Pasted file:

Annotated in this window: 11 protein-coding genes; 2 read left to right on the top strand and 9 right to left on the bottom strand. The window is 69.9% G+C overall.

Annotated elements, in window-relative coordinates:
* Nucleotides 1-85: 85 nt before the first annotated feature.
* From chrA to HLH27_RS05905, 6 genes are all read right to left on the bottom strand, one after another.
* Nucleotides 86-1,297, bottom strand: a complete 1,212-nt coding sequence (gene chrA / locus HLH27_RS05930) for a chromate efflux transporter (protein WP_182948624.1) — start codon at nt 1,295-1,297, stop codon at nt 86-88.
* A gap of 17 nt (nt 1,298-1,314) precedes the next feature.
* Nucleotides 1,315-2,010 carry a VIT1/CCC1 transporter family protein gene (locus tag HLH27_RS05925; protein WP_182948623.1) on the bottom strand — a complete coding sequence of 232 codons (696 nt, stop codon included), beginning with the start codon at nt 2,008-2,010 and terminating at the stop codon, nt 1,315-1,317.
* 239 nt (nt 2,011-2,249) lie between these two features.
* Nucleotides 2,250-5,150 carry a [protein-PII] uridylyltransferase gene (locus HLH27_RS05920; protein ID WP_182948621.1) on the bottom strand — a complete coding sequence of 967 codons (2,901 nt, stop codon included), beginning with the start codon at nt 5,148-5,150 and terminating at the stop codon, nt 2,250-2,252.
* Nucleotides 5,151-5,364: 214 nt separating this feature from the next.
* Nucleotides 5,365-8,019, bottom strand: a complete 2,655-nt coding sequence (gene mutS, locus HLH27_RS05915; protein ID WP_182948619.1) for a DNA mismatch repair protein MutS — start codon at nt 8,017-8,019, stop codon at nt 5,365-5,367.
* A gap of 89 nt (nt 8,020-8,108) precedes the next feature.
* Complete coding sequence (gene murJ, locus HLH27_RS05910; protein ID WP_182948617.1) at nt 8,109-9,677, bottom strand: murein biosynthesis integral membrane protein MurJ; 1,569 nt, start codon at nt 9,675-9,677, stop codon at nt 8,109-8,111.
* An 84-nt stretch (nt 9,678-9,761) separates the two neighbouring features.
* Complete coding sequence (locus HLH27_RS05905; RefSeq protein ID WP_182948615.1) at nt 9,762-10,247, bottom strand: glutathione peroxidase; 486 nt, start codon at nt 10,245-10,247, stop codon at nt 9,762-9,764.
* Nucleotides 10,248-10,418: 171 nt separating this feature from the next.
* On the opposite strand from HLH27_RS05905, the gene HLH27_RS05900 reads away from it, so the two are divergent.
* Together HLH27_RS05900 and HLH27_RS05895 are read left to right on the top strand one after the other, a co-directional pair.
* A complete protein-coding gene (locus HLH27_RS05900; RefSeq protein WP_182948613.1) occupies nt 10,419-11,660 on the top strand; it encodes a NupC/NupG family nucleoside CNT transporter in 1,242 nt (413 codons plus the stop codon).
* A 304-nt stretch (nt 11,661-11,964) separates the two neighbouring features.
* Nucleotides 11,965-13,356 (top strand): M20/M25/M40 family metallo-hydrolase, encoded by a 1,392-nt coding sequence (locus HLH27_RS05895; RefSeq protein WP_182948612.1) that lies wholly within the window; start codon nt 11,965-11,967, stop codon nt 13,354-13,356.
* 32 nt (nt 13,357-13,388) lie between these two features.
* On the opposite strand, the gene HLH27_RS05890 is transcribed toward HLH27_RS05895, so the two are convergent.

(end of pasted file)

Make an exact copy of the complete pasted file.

Annotated in this window: 11 protein-coding genes; 2 read left to right on the top strand and 9 right to left on the bottom strand. The window is 69.9% G+C overall.

Annotated elements, in window-relative coordinates:
* Nucleotides 1-85: 85 nt before the first annotated feature.
* From chrA to HLH27_RS05905, 6 genes are all read right to left on the bottom strand, one after another.
* Nucleotides 86-1,297, bottom strand: a complete 1,212-nt coding sequence (gene chrA / locus HLH27_RS05930) for a chromate efflux transporter (protein WP_182948624.1) — start codon at nt 1,295-1,297, stop codon at nt 86-88.
* A gap of 17 nt (nt 1,298-1,314) precedes the next feature.
* Nucleotides 1,315-2,010 carry a VIT1/CCC1 transporter family protein gene (locus tag HLH27_RS05925; protein WP_182948623.1) on the bottom strand — a complete coding sequence of 232 codons (696 nt, stop codon included), beginning with the start codon at nt 2,008-2,010 and terminating at the stop codon, nt 1,315-1,317.
* 239 nt (nt 2,011-2,249) lie between these two features.
* Nucleotides 2,250-5,150 carry a [protein-PII] uridylyltransferase gene (locus HLH27_RS05920; protein ID WP_182948621.1) on the bottom strand — a complete coding sequence of 967 codons (2,901 nt, stop codon included), beginning with the start codon at nt 5,148-5,150 and terminating at the stop codon, nt 2,250-2,252.
* Nucleotides 5,151-5,364: 214 nt separating this feature from the next.
* Nucleotides 5,365-8,019, bottom strand: a complete 2,655-nt coding sequence (gene mutS, locus HLH27_RS05915; protein ID WP_182948619.1) for a DNA mismatch repair protein MutS — start codon at nt 8,017-8,019, stop codon at nt 5,365-5,367.
* A gap of 89 nt (nt 8,020-8,108) precedes the next feature.
* Complete coding sequence (gene murJ, locus HLH27_RS05910; protein ID WP_182948617.1) at nt 8,109-9,677, bottom strand: murein biosynthesis integral membrane protein MurJ; 1,569 nt, start codon at nt 9,675-9,677, stop codon at nt 8,109-8,111.
* An 84-nt stretch (nt 9,678-9,761) separates the two neighbouring features.
* Complete coding sequence (locus HLH27_RS05905; RefSeq protein ID WP_182948615.1) at nt 9,762-10,247, bottom strand: glutathione peroxidase; 486 nt, start codon at nt 10,245-10,247, stop codon at nt 9,762-9,764.
* Nucleotides 10,248-10,418: 171 nt separating this feature from the next.
* On the opposite strand from HLH27_RS05905, the gene HLH27_RS05900 reads away from it, so the two are divergent.
* Together HLH27_RS05900 and HLH27_RS05895 are read left to right on the top strand one after the other, a co-directional pair.
* A complete protein-coding gene (locus HLH27_RS05900; RefSeq protein WP_182948613.1) occupies nt 10,419-11,660 on the top strand; it encodes a NupC/NupG family nucleoside CNT transporter in 1,242 nt (413 codons plus the stop codon).
* A 304-nt stretch (nt 11,661-11,964) separates the two neighbouring features.
* Nucleotides 11,965-13,356 (top strand): M20/M25/M40 family metallo-hydrolase, encoded by a 1,392-nt coding sequence (locus HLH27_RS05895; RefSeq protein WP_182948612.1) that lies wholly within the window; start codon nt 11,965-11,967, stop codon nt 13,354-13,356.
* 32 nt (nt 13,357-13,388) lie between these two features.
* On the opposite strand, the gene HLH27_RS05890 is transcribed toward HLH27_RS05895, so the two are convergent.